Having a job affords one to be an existentialist. The realities of work, and the inherent responsibilities which come with employment, often serve to focus-sharpen the senses. You tend to be more tuned in to matters you once disregarded as a privileged, university student – from taxes, public transportation, economics, to governance, politics, and commerce. In essence, work is both empowering and humbling. It affords you purchasing power but it also ties you up to a tremendous amount of time spent outside the home. The hard work is certainly better than being unemployed and plagued with uncertainty.
I, for one, am quite glad to have a job. It’s not the best one. I’m not sure I’ll even stay in the position for as long as I hope to be (for selfish reasons of boosting my resume). But I’m grateful to have it. The salary is not as glamorous as I want it to be, but it pays the bills, finances some of my vanities, and secures me a future. How dare I complain, right? Of course, like any middle-class person with middle-class angst, there are the other components of the job including the daily dance with Manila’s horrible mass transportation system which agitates me. Overall, however, I am able to wake up and deal with the everyday challenges of my job with the fortitude of routine.
There’s much to improve in the organization I am in. It’s not a well-structured one, to be honest. There are kinks here and there which have to be ironed out. I got spoiled working in multinational organizations run by capitalist Caucasians and Indians, with their ISO certified business standards, their professional environment, and their wide array of fringe benefits. The processes in the companies I worked for ensured efficiency and a relative ease. Filing for leaves, making recommendations, and meeting deadlines were easier with the orderliness that was so highly-valued in the organization.
Perhaps, the chaos of my current job is what I love and hate the most. It’s nice to be that go-to-guy who has to be on top of everything, and who has to restore order in a sea of chaos. But cleaning up the mess can also be tiring, daunting. It’s quite discouraging when you try to do your job the best you can only to be discredited by higher-ups and their failures. This is the main difference I’ve observed between business run by foreigners and those headed by Filipinos. While the foreigners ensure a professional working relationship which values detail, efficiency, and work-life balance remaining accountable and transparent, Filipino management tends to disorganized, frivolous, and with an inclination towards ad hoc systems and micromanaging.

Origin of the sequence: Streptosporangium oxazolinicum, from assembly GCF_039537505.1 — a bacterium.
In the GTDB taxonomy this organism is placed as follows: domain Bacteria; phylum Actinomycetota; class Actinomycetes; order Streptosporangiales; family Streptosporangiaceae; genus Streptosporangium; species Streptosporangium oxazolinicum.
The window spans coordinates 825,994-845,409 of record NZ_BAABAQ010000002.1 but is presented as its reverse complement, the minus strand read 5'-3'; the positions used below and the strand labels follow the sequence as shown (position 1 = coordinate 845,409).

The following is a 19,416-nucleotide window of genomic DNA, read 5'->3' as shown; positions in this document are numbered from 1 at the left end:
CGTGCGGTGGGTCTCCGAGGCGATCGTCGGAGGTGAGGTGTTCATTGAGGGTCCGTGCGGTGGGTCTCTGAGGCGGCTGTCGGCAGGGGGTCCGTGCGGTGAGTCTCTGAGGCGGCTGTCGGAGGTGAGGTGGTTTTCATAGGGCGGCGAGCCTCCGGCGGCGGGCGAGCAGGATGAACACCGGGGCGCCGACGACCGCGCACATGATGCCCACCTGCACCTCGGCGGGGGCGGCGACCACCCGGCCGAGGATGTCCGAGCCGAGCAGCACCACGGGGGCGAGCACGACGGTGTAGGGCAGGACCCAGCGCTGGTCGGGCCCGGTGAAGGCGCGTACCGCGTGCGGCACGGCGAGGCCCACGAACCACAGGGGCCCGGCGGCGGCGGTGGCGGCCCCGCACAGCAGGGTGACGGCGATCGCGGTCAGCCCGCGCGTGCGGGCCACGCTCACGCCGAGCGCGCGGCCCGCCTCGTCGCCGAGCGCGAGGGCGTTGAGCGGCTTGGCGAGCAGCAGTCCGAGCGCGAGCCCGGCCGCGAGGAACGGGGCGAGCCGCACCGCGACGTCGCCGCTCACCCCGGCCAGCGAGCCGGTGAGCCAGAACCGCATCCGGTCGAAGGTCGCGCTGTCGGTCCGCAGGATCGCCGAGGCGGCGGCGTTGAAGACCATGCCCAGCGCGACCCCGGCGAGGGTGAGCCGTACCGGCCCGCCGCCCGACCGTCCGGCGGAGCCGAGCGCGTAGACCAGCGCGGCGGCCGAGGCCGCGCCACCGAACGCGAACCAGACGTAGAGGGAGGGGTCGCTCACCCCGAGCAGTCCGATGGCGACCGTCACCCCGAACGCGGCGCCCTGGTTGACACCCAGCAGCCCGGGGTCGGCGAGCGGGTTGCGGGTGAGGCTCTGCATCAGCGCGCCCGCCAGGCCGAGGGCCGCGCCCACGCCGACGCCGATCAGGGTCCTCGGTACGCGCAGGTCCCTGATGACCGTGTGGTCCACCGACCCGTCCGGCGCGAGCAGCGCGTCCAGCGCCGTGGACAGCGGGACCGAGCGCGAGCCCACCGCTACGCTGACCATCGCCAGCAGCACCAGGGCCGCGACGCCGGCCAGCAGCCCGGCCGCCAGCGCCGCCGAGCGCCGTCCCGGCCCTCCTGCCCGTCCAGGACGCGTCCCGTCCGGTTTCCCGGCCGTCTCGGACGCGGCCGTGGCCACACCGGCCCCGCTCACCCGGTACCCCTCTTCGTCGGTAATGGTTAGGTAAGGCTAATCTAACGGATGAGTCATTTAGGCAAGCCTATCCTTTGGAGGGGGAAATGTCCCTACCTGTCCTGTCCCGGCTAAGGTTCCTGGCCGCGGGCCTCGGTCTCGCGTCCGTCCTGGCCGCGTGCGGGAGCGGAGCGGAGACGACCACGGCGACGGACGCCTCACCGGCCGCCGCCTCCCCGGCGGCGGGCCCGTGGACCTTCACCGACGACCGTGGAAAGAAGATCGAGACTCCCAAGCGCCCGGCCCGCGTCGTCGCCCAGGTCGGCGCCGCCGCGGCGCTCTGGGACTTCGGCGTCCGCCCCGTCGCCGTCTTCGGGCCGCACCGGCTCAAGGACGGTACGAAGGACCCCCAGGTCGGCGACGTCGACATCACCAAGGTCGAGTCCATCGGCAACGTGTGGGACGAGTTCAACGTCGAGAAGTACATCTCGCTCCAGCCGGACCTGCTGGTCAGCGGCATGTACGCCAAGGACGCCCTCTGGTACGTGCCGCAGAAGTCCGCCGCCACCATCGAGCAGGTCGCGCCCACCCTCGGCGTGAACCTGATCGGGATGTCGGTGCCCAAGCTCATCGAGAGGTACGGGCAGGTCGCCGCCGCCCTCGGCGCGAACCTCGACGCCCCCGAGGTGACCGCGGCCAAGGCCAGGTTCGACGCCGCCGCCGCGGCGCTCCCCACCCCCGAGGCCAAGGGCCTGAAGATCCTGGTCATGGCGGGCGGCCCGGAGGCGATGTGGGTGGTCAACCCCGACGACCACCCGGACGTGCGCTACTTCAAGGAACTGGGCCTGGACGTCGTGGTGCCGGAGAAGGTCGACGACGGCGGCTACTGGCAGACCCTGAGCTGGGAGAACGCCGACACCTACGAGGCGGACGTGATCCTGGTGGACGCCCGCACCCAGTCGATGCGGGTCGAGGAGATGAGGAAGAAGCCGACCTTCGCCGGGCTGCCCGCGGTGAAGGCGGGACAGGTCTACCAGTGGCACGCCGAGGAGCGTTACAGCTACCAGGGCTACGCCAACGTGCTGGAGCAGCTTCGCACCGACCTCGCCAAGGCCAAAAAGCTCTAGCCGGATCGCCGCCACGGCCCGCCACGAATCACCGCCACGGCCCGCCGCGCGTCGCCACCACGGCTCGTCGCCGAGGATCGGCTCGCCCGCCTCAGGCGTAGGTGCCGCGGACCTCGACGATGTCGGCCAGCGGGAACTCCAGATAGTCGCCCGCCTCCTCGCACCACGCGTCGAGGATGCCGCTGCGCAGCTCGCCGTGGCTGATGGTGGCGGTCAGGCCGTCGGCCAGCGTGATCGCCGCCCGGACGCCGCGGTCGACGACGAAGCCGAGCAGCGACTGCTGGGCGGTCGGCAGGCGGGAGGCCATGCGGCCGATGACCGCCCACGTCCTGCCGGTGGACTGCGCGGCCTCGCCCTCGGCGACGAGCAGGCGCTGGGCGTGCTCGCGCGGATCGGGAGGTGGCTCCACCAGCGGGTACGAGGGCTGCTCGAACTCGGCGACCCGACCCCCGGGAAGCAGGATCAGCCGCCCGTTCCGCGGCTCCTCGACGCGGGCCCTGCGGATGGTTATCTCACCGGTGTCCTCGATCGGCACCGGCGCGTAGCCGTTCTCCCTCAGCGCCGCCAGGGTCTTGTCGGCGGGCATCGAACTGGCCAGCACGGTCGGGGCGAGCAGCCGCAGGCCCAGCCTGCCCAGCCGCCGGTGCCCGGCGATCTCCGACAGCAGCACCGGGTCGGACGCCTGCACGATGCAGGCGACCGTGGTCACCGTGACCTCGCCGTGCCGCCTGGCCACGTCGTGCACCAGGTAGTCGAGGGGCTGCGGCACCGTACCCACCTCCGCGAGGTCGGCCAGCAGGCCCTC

My biggest challenge is to keep up with the never ending last-minute change of minds by my supervisors. They seem to enjoy giving instructions on short-notice, and so I’ve had to adjust my work ethic and keep in mind nothing is final. This tentativeness keeps a person on his toes. But it’s also draining, wasteful, and inefficient. A tangible example of this wastefulness can be seen in the countless papers littering the office – supposedly final, printed documents reduced to scratch paper after one of my bosses decide, on the last minute, that a sentence has to be revised, or the information provided has to be taken out, despite a prior review online.
While re-printing, re-writing or revising might seem easy, the work I do entails communicating with internal and external stakeholders, most of whom I cannot always trust to accommodate the changes that would ripple across. One of my supervisors would often remind me not to worry about them because the higher-ups would take responsibility; however, I’m the one who literally takes the brunt of any untoward reactions, and obviously, it’s my reputation on the line. The higher-ups, too, rarely take responsibility and are quick to dismiss my explanations, citing they “forgot” certain instructions they gave me, and turning a deaf ear whenever I make suggestions to make business processes more efficient.
It’s a tough job. But like I said, I am glad to have it. I certainly don’t see my future staying in the position. But with no fallback, I don’t have a choice. All I can do is to try and do my work well. The discomforts and inconveniences of the job are like sandpaper – polishing my edges, refining my persona. You aren’t supposed to escape them. The good always comes with the bad. How you respond to these pinpricks is how you develop character. You either break apart or you succeed, there really is nothing in between.
When I finally call it the day and leave the office, the commute home provides enough time to think about how I’ve spent my day. Sometimes I get anxious about the work tomorrow. Sometimes I can’t help but wish I could just take a vacation, maybe take the whole year off, and be free from the almost “workaholic” attachments I’ve developed. A trip to some remote island off the coast of the country; a dream cruise in Europe or South America – a change of scenery, away from the city, away from the indecisiveness of Filipino management; away from having to think about thinking – a time to reflect while absorbing the new visions of the horizon. Work makes you wonder about your purpose. It also makes you yield to the romance of wishing you didn’t have to work.